UD to Host Streamlines Conference
Oct 21, 2013 | Kristi Lynch
On Saturday, November 9, The University of Dubuque will host the sixth annual Streamlines: An Undergraduate Conference Celebrating Language, Literature, and Writing. The event will be held in the new Heritage Center on the University of Dubuque campus. Iowa’s Poet Laureate, Mary Swander, will deliver this year’s keynote address, beginning at 1:30 p.m. in Butler Hall. The keynote address will be free and open to the public for the first time in Streamlines history.
A collaborative venture founded by the language and literature departments at Clarke University, Loras College, and the University of Dubuque, Streamlines was designed to give undergraduate students of language and literature the opportunity to share their scholarly and creative work. Past conferences have featured a variety of paper presentations and workshop sessions by dozens of undergraduate students from more than twenty colleges and universities from all over the US, including travelers from as far away as Nebraska, Arizona, and North Carolina.
“The interest in, and success of, this conference shows that we have tapped into a growing need of our undergraduate students,” commented Jonathan Barz, English department chair and co-organizer of the conference. “There are very few conferences like this across the nation, conferences which allow undergraduates the opportunity to meet other students from throughout the region – and increasingly across the nation – and share the work that they have done. We have had students traveling almost 1,200 miles to present their papers. That speaks volumes about how much students value an opportunity like Streamlines.”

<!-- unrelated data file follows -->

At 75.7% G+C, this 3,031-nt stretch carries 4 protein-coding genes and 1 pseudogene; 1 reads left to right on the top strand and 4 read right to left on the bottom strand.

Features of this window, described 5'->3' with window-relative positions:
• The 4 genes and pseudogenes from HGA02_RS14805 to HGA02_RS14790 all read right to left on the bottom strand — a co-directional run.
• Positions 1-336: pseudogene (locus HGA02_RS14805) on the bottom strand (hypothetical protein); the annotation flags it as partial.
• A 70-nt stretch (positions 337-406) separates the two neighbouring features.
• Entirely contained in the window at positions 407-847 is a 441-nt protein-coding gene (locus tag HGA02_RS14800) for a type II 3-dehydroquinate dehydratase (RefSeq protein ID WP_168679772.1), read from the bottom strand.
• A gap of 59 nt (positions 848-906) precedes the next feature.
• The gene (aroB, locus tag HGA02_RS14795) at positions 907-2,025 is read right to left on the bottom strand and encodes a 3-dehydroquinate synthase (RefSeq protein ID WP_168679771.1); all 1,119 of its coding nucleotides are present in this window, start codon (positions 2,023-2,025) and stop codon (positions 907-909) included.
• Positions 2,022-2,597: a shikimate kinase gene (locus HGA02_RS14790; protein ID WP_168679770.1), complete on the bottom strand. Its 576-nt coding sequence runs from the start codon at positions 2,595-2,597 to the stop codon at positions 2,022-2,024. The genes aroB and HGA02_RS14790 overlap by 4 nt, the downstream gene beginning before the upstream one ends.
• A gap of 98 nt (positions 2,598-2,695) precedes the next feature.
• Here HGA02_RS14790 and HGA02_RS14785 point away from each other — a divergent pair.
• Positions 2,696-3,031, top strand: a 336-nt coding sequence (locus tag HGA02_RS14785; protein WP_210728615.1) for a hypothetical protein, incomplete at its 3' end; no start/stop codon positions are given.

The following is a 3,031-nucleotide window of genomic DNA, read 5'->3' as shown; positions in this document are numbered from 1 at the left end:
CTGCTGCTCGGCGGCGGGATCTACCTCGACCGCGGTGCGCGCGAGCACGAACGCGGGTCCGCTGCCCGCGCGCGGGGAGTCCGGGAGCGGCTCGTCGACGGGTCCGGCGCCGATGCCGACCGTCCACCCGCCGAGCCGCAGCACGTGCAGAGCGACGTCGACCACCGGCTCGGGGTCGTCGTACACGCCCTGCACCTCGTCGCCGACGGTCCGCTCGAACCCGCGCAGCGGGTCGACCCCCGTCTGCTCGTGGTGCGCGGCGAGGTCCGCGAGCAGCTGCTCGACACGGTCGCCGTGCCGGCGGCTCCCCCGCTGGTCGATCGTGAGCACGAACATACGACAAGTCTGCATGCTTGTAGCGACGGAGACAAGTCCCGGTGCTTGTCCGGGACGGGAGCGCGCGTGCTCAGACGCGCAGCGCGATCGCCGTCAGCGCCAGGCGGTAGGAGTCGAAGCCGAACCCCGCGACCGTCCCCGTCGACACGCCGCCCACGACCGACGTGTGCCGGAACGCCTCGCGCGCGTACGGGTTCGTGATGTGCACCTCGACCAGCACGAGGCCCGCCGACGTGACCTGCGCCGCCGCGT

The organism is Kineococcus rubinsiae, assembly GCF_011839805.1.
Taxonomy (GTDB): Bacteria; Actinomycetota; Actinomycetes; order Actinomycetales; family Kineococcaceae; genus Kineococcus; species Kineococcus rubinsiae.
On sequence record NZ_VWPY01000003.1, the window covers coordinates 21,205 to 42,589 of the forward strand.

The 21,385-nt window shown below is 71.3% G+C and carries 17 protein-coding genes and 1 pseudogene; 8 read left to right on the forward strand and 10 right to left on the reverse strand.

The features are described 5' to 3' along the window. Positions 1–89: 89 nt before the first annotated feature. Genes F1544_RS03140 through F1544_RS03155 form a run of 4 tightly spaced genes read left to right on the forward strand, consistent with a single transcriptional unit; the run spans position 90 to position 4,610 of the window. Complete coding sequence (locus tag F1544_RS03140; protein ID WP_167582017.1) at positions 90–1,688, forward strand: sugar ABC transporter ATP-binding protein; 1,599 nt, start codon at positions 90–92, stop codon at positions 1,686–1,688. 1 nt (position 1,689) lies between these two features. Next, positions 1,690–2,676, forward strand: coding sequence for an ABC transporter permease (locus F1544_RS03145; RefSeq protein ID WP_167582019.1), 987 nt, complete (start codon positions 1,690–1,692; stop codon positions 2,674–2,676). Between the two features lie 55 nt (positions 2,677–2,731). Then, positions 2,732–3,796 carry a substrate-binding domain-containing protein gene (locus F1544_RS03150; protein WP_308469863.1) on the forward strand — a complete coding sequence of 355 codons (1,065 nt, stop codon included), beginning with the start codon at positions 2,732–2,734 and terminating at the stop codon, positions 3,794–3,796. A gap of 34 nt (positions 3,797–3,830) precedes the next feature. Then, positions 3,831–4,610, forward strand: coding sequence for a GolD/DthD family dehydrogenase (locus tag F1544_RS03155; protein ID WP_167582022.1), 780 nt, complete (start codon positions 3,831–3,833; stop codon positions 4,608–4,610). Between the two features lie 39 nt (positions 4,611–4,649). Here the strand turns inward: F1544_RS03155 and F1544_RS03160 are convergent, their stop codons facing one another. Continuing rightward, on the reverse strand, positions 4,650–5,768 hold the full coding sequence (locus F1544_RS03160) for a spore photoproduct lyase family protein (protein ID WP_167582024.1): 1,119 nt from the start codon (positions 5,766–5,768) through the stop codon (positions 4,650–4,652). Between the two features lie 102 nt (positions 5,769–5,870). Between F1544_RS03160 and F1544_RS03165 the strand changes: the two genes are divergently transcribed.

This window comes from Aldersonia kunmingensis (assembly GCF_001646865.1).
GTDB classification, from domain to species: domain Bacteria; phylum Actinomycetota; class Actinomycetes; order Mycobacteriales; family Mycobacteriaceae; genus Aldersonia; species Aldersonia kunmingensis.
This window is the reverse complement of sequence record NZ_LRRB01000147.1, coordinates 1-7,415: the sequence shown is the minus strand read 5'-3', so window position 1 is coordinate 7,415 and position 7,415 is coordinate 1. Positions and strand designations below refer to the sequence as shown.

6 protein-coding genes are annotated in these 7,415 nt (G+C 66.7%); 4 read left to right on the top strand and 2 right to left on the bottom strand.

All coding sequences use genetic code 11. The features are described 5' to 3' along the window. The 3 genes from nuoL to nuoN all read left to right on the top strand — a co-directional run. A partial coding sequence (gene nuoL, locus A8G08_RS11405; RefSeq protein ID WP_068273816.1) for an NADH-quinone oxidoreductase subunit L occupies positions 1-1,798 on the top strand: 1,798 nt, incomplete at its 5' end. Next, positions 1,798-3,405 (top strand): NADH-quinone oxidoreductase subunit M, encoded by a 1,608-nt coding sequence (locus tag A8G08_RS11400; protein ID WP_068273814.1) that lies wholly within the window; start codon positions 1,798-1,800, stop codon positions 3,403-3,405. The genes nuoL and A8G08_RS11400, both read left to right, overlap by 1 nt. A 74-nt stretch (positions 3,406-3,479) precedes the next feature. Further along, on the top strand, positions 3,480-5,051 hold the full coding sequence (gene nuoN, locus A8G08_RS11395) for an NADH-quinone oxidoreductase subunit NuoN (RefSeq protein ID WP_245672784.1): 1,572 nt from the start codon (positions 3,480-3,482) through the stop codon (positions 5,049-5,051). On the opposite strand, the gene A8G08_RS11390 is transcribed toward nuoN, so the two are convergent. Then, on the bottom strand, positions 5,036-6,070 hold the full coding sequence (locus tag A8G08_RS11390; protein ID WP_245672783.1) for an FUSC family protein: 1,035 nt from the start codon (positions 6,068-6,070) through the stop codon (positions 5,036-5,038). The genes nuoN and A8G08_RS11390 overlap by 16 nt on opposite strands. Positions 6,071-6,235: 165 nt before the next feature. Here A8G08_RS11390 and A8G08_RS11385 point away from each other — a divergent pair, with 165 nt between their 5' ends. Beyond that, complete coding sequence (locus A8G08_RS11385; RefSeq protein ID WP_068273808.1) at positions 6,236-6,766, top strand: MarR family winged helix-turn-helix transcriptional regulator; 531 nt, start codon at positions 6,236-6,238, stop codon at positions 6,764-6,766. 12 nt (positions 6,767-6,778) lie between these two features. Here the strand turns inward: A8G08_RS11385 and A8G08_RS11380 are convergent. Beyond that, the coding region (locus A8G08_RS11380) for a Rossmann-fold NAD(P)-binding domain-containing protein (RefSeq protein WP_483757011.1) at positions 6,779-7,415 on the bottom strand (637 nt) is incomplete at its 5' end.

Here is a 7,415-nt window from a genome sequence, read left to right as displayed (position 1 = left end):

The conference will feature numerous panel discussions, including two faculty panels: discussing job prospects and graduate school preparation for college students majoring in language and/or literature; and presenting the scholarly work of one faculty member from each of the tri-colleges – giving students a rare opportunity to see what their professors do when they write the kinds of critical literary essays students are regularly asked to write.
“For some students, this is an important stepping stone on the way to graduate school, enabling them both to test their work against that of their peers from other colleges, and to add an impressive item to their application,” commented Barz.
This year, a Pre-Conference Poetry Reading and Open Mic session will be held on Friday evening, November 8, in UD’s Alumni Hall at 8:00 p.m., organized by UD’s Poet-in-Residence Lauren Alleyne and co-sponsored by Sigma Tau Delta (UD’s English honor society) and the Black Student Union. The conference location rotates between Clarke University, Loras College, and the University of Dubuque. The past two years were hosted by Clarke and Loras respectively.